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TANGIER: Nylon Sid & the Jolly Roger

2 minute read

The location was the Barbary Coast, Technicolored to perfection in the midwinter sunshine; the set was a makeshift courtroom in the ancient Moorish palace that houses the U.S. consulate in torrid Tangier. On trial was Tangier’s No. 1 manufacturer of nylons and lingerie: dapper Sidney Paley, 32, a spunky ex-G.I. from New Jersey known to his intimates as Nylon Sid. The charge: plotting piracy on the high seas.

From a procession of multilingual witnesses came the story of how an 80-ton privateer (the ex-British Admiralty launch Esme) rammed the Dutch ship Combinatie one night in October and hijacked its cargo of $100,000 worth of U.S. cigarettes (TIME, Nov. 24). Masked and heavily armed, the pirates sailed their prize to a cove “somewhere in Corsica.” There, they unloaded their booty, and abandoned the Combinatie a few miles offshore, leaving its crew locked below decks.

The leader of the pirates, said the prosecution, was one Elliot Burt Forrest, 29, Bronx-born operator of a Tangier nightclub and now a fugitive from justice. But the brains behind the exploit was Nylon Sid, who was lurking in Marseille waiting to dispose of the loot when the Esme’s crew was captured. Spanish cops nabbed Nylon Sid when he skipped to Madrid; last week he faced trial before a U.S. consular court in the internationalized port of Tangier.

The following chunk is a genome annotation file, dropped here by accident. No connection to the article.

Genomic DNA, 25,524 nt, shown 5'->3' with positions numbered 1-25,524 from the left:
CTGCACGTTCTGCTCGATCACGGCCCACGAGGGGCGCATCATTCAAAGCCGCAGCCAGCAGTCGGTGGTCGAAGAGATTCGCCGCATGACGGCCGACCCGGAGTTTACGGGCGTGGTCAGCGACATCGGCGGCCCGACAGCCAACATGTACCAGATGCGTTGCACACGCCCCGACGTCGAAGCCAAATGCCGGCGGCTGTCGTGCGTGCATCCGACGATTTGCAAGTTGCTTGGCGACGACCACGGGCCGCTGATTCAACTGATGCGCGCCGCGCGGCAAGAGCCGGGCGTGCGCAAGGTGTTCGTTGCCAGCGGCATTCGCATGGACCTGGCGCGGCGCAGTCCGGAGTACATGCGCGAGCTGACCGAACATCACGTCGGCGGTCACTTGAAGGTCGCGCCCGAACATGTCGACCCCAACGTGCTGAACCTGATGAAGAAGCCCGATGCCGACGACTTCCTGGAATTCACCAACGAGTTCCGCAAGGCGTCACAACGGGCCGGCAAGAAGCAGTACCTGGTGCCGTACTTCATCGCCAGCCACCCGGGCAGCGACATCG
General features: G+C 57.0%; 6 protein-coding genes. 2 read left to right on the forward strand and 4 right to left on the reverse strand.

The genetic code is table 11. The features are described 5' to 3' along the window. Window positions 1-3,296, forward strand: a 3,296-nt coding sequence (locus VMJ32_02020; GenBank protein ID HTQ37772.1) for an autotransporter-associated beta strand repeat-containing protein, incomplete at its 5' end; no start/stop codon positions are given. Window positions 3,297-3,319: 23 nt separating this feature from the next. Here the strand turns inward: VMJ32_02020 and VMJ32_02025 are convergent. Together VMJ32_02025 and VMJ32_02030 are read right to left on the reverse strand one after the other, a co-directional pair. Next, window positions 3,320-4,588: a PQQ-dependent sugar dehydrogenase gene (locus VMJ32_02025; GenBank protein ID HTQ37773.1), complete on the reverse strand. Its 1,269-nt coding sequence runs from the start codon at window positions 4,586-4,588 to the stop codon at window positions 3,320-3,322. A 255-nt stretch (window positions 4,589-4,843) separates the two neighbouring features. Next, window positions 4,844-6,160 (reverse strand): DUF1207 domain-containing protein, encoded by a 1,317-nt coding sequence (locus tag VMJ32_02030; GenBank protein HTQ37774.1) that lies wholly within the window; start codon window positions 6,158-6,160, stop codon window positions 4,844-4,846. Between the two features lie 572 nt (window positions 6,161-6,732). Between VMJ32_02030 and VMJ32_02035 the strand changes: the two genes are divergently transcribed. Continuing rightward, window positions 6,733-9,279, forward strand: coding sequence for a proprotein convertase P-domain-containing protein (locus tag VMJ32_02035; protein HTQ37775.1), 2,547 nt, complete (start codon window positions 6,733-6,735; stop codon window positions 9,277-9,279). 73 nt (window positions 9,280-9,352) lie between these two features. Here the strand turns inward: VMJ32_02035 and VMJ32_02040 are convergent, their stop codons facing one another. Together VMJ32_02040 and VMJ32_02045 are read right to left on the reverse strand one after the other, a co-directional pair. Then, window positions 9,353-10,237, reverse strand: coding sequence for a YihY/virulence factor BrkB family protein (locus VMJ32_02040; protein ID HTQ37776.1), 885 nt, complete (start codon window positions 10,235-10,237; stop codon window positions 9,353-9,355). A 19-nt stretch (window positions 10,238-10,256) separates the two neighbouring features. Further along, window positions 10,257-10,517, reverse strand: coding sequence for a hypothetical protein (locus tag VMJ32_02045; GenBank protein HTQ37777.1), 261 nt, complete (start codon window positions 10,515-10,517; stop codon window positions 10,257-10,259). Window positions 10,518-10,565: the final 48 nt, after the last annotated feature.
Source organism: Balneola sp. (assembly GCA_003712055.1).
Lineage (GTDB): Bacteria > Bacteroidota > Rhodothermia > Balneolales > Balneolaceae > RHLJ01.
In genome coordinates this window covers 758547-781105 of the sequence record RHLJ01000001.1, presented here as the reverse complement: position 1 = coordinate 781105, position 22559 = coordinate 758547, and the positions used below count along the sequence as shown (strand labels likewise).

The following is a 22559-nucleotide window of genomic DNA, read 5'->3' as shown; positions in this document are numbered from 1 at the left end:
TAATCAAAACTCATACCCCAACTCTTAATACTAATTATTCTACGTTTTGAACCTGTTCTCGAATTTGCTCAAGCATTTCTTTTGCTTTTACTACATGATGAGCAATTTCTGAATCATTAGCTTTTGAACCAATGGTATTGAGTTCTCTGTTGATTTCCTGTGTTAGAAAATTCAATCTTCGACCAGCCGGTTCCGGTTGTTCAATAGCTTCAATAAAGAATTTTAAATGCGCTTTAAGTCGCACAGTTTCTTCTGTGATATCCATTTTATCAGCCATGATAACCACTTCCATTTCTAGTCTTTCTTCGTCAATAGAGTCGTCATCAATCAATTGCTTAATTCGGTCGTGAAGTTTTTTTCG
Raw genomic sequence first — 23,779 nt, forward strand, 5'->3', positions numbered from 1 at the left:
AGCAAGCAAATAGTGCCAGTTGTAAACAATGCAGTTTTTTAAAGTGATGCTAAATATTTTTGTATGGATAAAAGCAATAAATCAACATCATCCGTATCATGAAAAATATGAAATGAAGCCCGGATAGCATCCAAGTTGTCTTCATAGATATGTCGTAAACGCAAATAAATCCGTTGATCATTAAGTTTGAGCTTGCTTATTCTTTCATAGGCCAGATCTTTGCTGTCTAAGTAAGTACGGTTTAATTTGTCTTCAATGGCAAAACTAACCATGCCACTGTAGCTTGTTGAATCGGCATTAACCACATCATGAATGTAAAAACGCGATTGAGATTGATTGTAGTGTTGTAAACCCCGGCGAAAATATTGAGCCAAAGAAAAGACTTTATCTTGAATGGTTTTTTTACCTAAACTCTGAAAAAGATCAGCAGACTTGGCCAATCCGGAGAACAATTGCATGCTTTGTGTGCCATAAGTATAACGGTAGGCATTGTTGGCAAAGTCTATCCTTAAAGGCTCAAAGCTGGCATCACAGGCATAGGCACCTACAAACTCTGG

Nylon Sid insisted that he and Forrest had chartered the Esme to do a “salvage job” off Malta; anything else that happened was all Forrest’s doing because Nylon Sid wasn’t there. Besides, said his lawyer, “this is the season of ‘Peace on earth, good will to all men.'” U.S. Consular Judge Milton J. Helmick was unmoved; he found Nylon Sid guilty and sentenced him to three years in prison. Nylon Sid -would be allowed out on appeal, said the judge, if he would put up as bail $10,000 and his cream-colored Cadillac.

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